Perception, expectation and inhibition
If I have previously had good results from a certain therapy or input then I might expect good results again. My expectation might drive my CNS to take a positive view or opinion of what is occurring. It maybe that the environment or person I am dealing with induces a positive input and a positive output. You feel comfortable, relaxed and safe making your CNS put a positive spin on events.
It could be just the opposite with a cold horrid waiting room and a nasty doctor or a previous bad experience with a dentist, therapist or trainer that changes my CNS opinion or processing of an event with anxiety rising heightening the attention to or processing of any potentially damaging stimulus.
Pain relies in part on the balance between the amounts of endogenous (internally generated) inhibitory chemicals floating around your nervous system versus the amounts of chemicals involved in facilitating the pain experience rather than just a simple causal relationship.
The periaqueductal grey (PAG) can send inhibitory impulses from the brain stem to the dorsal horn via the ventromedial medulla (RVM) and dorsolateral feniculus. The PAG receives inputs from the hypothalamus, cortical regions and the limbic system so these impulses could potentially be triggered by any of the processes arising from these brain areas associated with actions such as sensation, movement, emotion and many more. Within the RVM there is thought to be ‘off’ cells that exert a descending inhibition and also ‘on’ cells that facilitate nociceptive transmission and this has been implicated in chronic pain states. With nociceptive facilitation and sensitization of peripheral receptors we may achieve encoding of nociceptive signals with what would normally be a non-noxious stimulus. We have chemicals such as endogenous opioids and GABA that have an inhibiting effect on pain and also aspartate, glutamate and NMDA that have a facilitating effect. It is certainly not all about nociception however and we can have inhibition and facilitation of the pain experience within the brain as well and not just during nociceptive transmission.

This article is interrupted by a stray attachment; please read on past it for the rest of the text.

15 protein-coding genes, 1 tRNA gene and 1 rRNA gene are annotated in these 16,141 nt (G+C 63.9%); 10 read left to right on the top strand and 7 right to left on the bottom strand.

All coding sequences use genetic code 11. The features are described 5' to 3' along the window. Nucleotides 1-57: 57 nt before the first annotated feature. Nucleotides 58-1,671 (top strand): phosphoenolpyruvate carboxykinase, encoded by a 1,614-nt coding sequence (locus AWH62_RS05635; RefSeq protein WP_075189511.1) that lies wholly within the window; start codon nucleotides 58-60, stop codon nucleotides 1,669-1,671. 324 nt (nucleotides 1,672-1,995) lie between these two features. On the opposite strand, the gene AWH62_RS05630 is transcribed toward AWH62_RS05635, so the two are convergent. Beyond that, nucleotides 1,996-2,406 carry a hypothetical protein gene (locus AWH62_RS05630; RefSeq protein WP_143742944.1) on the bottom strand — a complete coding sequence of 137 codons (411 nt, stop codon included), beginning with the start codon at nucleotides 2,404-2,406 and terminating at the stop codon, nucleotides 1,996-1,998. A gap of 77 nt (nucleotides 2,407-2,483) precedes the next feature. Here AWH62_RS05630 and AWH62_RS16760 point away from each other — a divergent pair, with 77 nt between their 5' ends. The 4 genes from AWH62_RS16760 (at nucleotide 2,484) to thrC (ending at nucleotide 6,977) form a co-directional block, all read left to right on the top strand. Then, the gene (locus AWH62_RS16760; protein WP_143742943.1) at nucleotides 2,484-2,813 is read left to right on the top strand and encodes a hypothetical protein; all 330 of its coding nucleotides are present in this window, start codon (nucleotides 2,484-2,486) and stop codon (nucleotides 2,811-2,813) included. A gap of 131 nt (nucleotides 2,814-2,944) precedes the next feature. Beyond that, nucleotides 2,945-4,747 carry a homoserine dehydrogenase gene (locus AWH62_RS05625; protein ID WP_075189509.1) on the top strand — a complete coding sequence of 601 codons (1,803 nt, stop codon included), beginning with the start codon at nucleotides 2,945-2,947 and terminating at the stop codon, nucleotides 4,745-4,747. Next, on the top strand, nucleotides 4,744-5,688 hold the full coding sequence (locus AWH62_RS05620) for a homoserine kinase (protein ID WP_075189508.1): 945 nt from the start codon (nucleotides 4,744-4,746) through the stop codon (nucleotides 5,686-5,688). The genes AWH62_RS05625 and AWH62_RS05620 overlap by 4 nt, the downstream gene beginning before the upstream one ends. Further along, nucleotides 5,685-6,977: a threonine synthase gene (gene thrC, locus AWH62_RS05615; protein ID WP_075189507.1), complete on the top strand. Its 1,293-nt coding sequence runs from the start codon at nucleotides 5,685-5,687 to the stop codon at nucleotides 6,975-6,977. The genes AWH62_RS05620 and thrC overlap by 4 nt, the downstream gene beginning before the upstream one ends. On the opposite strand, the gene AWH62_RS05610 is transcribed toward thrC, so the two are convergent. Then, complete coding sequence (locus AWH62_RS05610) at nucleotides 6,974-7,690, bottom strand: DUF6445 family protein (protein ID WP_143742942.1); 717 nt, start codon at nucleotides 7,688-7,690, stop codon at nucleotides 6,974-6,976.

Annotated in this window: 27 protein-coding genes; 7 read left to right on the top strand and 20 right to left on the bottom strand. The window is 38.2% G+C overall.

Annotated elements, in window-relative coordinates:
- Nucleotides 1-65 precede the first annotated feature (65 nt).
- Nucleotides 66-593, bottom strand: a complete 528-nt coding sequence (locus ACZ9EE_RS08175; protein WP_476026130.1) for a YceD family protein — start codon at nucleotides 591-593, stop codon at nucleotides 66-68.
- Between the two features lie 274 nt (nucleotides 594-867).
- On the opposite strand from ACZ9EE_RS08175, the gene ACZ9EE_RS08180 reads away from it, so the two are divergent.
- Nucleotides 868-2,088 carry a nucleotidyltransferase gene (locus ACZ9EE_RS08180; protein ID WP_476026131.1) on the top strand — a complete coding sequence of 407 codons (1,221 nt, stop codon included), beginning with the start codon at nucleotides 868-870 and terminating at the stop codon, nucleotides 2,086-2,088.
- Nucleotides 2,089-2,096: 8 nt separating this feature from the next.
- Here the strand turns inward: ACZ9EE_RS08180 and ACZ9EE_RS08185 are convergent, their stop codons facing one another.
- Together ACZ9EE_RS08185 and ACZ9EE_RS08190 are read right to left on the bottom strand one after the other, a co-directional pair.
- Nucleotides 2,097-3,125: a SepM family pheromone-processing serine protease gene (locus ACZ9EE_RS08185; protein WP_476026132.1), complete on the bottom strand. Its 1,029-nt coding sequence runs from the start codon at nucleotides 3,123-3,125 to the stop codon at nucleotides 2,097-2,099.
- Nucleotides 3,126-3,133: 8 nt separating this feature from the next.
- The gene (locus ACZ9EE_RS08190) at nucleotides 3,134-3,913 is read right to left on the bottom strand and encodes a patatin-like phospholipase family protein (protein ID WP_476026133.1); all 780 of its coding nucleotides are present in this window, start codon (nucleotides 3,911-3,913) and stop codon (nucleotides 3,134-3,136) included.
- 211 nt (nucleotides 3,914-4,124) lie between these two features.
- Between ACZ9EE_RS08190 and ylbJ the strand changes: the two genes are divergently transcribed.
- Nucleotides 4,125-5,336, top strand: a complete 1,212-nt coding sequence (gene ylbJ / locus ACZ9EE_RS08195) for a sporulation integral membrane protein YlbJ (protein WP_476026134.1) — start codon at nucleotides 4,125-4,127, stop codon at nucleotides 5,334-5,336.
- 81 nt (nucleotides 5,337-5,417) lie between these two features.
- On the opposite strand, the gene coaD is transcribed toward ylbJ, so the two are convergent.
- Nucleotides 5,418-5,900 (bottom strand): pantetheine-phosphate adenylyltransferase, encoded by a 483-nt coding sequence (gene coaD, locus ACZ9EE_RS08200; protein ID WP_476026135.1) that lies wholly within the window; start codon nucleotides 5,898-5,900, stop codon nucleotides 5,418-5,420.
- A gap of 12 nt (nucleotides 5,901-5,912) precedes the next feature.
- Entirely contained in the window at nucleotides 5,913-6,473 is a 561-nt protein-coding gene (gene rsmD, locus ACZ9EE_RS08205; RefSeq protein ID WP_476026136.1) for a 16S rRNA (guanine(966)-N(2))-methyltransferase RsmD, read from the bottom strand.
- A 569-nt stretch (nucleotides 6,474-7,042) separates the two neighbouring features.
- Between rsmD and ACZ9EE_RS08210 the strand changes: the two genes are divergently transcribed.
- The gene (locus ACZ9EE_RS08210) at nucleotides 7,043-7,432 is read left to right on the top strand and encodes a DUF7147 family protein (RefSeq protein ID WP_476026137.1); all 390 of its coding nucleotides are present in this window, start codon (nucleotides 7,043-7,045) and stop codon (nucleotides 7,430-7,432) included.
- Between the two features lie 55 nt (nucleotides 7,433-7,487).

So the nice therapist comes into the relaxing room and gives you an (potentially bullshit) explanation for why no one has been able to help your pain and confidently reassures you that they have the answer. You feel understood and a glimmer of hope rises. Your brain starts pumping out chemicals that may dampen down your anxiety or may cause inhibition or decreased facilitation of any potential nociceptive signaling. Your chemical balance swings towards the ‘negative’ potential for pain. They apply a painful stimulus or burst of new and novel movement information for you and your brain to deal with and suddenly your painful XXX feels different, better even. It feels looser or stronger perhaps. This is awesome but please don’t confuse this change or distraction with a fix.
Whilst short term success is obviously a positive lets not forget it can often be long term changes in behavior that get the greatest successes.